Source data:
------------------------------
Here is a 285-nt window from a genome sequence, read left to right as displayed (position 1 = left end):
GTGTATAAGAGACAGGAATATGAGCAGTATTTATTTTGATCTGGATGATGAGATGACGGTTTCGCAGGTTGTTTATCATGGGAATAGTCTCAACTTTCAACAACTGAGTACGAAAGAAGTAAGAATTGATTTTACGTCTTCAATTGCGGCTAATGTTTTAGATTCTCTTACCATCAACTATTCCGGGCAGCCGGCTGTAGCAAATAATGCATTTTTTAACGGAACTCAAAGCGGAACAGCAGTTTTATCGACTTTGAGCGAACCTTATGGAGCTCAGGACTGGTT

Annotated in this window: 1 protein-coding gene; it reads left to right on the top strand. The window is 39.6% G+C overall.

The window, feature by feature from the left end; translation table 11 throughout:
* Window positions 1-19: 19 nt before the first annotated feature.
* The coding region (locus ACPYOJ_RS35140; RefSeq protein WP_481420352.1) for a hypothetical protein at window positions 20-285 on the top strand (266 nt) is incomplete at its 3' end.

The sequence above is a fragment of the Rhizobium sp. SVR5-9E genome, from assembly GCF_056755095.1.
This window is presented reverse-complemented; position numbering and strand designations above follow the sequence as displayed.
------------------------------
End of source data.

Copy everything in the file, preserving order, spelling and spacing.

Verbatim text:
Here is a 285-nt window from a genome sequence, read left to right as displayed (position 1 = left end):
GTGTATAAGAGACAGGAATATGAGCAGTATTTATTTTGATCTGGATGATGAGATGACGGTTTCGCAGGTTGTTTATCATGGGAATAGTCTCAACTTTCAACAACTGAGTACGAAAGAAGTAAGAATTGATTTTACGTCTTCAATTGCGGCTAATGTTTTAGATTCTCTTACCATCAACTATTCCGGGCAGCCGGCTGTAGCAAATAATGCATTTTTTAACGGAACTCAAAGCGGAACAGCAGTTTTATCGACTTTGAGCGAACCTTATGGAGCTCAGGACTGGTT

Annotated in this window: 1 protein-coding gene; it reads left to right on the top strand. The window is 39.6% G+C overall.

The window, feature by feature from the left end; translation table 11 throughout:
* Window positions 1-19: 19 nt before the first annotated feature.
* The coding region (locus ACPYOJ_RS35140; RefSeq protein WP_481420352.1) for a hypothetical protein at window positions 20-285 on the top strand (266 nt) is incomplete at its 3' end.

The sequence above is a fragment of the Rhizobium sp. SVR5-9E genome, from assembly GCF_056755095.1.
This window is presented reverse-complemented; position numbering and strand designations above follow the sequence as displayed.